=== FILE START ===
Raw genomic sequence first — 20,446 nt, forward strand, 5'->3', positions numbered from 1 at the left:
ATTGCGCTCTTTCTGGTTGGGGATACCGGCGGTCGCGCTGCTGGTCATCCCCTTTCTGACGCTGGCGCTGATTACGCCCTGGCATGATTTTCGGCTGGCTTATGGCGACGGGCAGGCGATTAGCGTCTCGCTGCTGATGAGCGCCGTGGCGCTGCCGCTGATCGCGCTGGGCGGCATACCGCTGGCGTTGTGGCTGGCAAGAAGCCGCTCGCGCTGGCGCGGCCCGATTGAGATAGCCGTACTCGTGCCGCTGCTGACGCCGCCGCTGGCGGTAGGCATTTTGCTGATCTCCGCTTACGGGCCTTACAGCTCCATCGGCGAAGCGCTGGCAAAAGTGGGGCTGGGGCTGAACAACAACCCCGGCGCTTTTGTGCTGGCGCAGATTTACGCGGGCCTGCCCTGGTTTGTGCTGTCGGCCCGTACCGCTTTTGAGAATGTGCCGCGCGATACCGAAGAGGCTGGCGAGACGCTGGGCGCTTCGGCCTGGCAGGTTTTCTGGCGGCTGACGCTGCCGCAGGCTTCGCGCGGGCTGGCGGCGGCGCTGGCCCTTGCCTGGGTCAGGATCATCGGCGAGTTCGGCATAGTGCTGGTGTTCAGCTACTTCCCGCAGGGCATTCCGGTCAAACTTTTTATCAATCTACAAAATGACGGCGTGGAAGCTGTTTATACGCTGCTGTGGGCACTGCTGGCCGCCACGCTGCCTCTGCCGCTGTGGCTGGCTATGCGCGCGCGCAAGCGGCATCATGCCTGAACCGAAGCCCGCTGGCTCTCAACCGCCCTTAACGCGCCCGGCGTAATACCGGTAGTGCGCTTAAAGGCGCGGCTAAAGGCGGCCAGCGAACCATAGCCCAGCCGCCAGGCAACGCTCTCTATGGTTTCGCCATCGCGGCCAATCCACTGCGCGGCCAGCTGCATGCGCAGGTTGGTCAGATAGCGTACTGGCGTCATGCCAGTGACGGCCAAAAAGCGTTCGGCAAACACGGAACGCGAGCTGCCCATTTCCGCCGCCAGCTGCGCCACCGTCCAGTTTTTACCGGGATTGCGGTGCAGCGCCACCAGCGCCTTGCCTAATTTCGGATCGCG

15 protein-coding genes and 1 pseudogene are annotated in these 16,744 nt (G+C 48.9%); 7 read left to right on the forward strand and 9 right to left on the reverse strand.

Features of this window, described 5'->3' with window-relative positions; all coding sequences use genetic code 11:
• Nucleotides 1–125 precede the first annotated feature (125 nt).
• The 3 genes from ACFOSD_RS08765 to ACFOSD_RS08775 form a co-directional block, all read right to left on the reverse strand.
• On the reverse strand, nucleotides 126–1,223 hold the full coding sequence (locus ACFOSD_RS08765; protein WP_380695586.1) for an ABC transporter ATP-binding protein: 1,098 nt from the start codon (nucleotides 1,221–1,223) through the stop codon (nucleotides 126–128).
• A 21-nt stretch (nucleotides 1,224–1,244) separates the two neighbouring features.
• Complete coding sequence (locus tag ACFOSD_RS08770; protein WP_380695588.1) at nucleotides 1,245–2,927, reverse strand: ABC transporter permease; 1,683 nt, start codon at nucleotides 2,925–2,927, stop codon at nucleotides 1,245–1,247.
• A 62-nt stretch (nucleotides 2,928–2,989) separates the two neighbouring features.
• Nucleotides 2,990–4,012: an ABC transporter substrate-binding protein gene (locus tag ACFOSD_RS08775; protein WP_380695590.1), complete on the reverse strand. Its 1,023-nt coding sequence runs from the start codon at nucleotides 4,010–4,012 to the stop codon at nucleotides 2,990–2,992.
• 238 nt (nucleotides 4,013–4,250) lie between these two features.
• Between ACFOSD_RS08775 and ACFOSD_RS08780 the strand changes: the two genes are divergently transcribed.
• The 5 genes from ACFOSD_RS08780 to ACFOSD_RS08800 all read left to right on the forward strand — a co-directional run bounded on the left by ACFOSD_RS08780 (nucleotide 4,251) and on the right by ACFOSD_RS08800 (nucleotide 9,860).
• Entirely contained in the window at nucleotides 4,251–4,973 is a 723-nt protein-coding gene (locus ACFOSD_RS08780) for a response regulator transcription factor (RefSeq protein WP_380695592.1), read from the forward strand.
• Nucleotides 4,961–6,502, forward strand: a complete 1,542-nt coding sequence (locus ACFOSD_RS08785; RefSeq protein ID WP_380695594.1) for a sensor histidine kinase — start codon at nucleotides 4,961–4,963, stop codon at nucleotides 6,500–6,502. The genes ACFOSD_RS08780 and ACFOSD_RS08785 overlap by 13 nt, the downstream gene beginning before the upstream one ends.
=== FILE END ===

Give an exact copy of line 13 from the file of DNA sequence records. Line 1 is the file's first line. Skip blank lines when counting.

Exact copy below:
• Between ACFOSD_RS08775 and ACFOSD_RS08780 the strand changes: the two genes are divergently transcribed.